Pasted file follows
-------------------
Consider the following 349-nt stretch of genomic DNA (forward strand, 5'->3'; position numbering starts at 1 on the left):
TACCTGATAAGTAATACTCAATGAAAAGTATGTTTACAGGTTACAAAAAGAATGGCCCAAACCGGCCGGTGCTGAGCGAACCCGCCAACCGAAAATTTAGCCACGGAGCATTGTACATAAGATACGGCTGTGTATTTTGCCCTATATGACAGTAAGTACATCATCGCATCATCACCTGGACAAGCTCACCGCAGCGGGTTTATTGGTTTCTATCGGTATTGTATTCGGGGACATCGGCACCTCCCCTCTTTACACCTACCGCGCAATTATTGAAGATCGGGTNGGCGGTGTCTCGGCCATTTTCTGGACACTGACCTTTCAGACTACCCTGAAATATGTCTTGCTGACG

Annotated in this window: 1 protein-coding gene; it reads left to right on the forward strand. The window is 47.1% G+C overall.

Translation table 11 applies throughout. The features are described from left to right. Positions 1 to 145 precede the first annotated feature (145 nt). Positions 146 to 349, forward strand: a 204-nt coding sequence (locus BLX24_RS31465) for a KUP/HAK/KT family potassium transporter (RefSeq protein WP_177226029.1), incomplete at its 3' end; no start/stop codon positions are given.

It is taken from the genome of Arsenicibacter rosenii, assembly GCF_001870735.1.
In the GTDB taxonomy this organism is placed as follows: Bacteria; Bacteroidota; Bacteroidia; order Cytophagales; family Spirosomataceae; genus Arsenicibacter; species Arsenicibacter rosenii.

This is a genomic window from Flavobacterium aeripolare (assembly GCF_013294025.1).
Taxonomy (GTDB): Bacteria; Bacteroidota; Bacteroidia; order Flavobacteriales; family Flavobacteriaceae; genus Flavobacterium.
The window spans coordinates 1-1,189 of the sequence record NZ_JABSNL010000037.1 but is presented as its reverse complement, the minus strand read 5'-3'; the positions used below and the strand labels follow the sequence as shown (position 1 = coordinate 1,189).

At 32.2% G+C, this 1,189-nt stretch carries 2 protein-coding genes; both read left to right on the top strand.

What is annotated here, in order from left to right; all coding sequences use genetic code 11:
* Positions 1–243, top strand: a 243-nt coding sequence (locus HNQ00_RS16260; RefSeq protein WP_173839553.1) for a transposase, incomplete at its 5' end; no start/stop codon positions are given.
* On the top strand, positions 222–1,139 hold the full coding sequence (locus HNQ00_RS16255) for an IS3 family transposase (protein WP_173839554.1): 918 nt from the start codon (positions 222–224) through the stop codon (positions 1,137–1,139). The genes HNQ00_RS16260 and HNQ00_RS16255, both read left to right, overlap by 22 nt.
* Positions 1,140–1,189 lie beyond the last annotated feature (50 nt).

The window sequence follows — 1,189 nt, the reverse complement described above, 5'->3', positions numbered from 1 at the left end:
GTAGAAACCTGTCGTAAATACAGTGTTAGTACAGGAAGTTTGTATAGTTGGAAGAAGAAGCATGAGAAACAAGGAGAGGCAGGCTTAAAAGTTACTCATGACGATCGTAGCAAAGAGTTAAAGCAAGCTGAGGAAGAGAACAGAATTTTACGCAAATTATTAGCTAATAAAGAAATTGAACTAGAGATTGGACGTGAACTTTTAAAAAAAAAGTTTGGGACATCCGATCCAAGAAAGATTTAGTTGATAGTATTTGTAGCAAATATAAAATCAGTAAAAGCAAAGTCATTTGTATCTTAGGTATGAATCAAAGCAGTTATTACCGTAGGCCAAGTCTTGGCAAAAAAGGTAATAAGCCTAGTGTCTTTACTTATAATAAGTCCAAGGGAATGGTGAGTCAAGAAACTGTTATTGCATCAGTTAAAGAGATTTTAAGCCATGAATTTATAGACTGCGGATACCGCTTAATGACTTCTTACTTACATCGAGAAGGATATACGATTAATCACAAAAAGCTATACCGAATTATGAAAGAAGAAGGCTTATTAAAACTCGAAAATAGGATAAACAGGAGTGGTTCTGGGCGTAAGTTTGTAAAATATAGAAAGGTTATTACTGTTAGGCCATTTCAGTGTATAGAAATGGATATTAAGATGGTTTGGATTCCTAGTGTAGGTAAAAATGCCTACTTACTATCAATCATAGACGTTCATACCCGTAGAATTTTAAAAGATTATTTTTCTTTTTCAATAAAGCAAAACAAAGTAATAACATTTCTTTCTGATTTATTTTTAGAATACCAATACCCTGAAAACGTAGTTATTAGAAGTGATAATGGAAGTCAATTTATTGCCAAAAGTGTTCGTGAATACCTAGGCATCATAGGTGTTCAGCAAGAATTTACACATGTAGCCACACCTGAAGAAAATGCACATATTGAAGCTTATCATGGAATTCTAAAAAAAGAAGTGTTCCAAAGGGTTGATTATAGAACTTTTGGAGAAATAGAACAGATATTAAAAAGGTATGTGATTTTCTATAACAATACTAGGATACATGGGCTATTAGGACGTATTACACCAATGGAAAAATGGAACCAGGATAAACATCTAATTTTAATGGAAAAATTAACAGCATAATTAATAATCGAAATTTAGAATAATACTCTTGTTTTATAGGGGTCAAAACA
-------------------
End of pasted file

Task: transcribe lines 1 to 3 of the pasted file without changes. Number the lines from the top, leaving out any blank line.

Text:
Consider the following 349-nt stretch of genomic DNA (forward strand, 5'->3'; position numbering starts at 1 on the left):
TACCTGATAAGTAATACTCAATGAAAAGTATGTTTACAGGTTACAAAAAGAATGGCCCAAACCGGCCGGTGCTGAGCGAACCCGCCAACCGAAAATTTAGCCACGGAGCATTGTACATAAGATACGGCTGTGTATTTTGCCCTATATGACAGTAAGTACATCATCGCATCATCACCTGGACAAGCTCACCGCAGCGGGTTTATTGGTTTCTATCGGTATTGTATTCGGGGACATCGGCACCTCCCCTCTTTACACCTACCGCGCAATTATTGAAGATCGGGTNGGCGGTGTCTCGGCCATTTTCTGGACACTGACCTTTCAGACTACCCTGAAATATGTCTTGCTGACG

Annotated in this window: 1 protein-coding gene; it reads left to right on the forward strand. The window is 47.1% G+C overall.